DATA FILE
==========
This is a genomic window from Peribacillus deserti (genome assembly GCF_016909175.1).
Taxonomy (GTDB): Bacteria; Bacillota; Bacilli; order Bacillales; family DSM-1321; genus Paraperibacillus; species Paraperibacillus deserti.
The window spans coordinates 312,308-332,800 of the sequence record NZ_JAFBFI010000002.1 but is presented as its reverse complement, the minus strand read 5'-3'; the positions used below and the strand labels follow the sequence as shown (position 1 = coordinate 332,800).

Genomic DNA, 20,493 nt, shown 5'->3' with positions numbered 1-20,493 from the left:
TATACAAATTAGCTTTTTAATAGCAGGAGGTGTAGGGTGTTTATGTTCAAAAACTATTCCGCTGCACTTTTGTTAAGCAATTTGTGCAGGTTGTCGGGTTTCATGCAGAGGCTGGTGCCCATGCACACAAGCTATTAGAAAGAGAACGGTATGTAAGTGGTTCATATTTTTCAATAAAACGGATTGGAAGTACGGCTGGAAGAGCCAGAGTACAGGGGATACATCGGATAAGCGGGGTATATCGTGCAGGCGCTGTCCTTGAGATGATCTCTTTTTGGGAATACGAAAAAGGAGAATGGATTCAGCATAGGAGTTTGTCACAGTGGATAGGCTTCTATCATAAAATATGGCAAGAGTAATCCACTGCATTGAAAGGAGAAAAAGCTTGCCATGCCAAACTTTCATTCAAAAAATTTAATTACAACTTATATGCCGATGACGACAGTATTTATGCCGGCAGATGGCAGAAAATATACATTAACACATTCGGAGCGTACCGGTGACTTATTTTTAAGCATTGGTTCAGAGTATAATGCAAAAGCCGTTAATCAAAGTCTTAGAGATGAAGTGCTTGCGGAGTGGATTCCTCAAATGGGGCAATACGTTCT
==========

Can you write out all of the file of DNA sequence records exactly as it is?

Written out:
This is a genomic window from Peribacillus deserti (genome assembly GCF_016909175.1).
Taxonomy (GTDB): Bacteria; Bacillota; Bacilli; order Bacillales; family DSM-1321; genus Paraperibacillus; species Paraperibacillus deserti.
The window spans coordinates 312,308-332,800 of the sequence record NZ_JAFBFI010000002.1 but is presented as its reverse complement, the minus strand read 5'-3'; the positions used below and the strand labels follow the sequence as shown (position 1 = coordinate 332,800).

Genomic DNA, 20,493 nt, shown 5'->3' with positions numbered 1-20,493 from the left:
TATACAAATTAGCTTTTTAATAGCAGGAGGTGTAGGGTGTTTATGTTCAAAAACTATTCCGCTGCACTTTTGTTAAGCAATTTGTGCAGGTTGTCGGGTTTCATGCAGAGGCTGGTGCCCATGCACACAAGCTATTAGAAAGAGAACGGTATGTAAGTGGTTCATATTTTTCAATAAAACGGATTGGAAGTACGGCTGGAAGAGCCAGAGTACAGGGGATACATCGGATAAGCGGGGTATATCGTGCAGGCGCTGTCCTTGAGATGATCTCTTTTTGGGAATACGAAAAAGGAGAATGGATTCAGCATAGGAGTTTGTCACAGTGGATAGGCTTCTATCATAAAATATGGCAAGAGTAATCCACTGCATTGAAAGGAGAAAAAGCTTGCCATGCCAAACTTTCATTCAAAAAATTTAATTACAACTTATATGCCGATGACGACAGTATTTATGCCGGCAGATGGCAGAAAATATACATTAACACATTCGGAGCGTACCGGTGACTTATTTTTAAGCATTGGTTCAGAGTATAATGCAAAAGCCGTTAATCAAAGTCTTAGAGATGAAGTGCTTGCGGAGTGGATTCCTCAAATGGGGCAATACGTTCT